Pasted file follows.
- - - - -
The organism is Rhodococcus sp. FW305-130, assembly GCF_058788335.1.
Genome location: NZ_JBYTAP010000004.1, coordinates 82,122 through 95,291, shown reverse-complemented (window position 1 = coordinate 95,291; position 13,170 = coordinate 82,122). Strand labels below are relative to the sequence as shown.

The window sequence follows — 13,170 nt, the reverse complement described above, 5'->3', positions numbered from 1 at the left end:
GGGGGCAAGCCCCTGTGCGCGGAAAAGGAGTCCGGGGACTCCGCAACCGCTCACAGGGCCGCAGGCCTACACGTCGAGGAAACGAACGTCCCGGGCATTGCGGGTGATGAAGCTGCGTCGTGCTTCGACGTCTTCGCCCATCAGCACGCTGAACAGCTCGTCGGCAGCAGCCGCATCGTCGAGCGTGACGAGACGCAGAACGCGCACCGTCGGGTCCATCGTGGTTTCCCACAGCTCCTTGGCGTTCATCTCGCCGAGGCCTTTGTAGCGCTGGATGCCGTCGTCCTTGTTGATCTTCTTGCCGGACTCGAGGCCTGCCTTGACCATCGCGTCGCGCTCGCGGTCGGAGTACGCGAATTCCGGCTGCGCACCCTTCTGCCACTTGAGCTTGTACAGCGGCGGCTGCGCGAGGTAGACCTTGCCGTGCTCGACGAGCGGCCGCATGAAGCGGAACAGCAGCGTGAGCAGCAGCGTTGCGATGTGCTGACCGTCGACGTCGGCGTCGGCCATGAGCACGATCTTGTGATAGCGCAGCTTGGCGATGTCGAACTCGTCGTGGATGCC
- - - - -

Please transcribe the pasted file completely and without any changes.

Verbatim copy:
The organism is Rhodococcus sp. FW305-130, assembly GCF_058788335.1.
Genome location: NZ_JBYTAP010000004.1, coordinates 82,122 through 95,291, shown reverse-complemented (window position 1 = coordinate 95,291; position 13,170 = coordinate 82,122). Strand labels below are relative to the sequence as shown.

The window sequence follows — 13,170 nt, the reverse complement described above, 5'->3', positions numbered from 1 at the left end:
GGGGGCAAGCCCCTGTGCGCGGAAAAGGAGTCCGGGGACTCCGCAACCGCTCACAGGGCCGCAGGCCTACACGTCGAGGAAACGAACGTCCCGGGCATTGCGGGTGATGAAGCTGCGTCGTGCTTCGACGTCTTCGCCCATCAGCACGCTGAACAGCTCGTCGGCAGCAGCCGCATCGTCGAGCGTGACGAGACGCAGAACGCGCACCGTCGGGTCCATCGTGGTTTCCCACAGCTCCTTGGCGTTCATCTCGCCGAGGCCTTTGTAGCGCTGGATGCCGTCGTCCTTGTTGATCTTCTTGCCGGACTCGAGGCCTGCCTTGACCATCGCGTCGCGCTCGCGGTCGGAGTACGCGAATTCCGGCTGCGCACCCTTCTGCCACTTGAGCTTGTACAGCGGCGGCTGCGCGAGGTAGACCTTGCCGTGCTCGACGAGCGGCCGCATGAAGCGGAACAGCAGCGTGAGCAGCAGCGTTGCGATGTGCTGACCGTCGACGTCGGCGTCGGCCATGAGCACGATCTTGTGATAGCGCAGCTTGGCGATGTCGAACTCGTCGTGGATGCC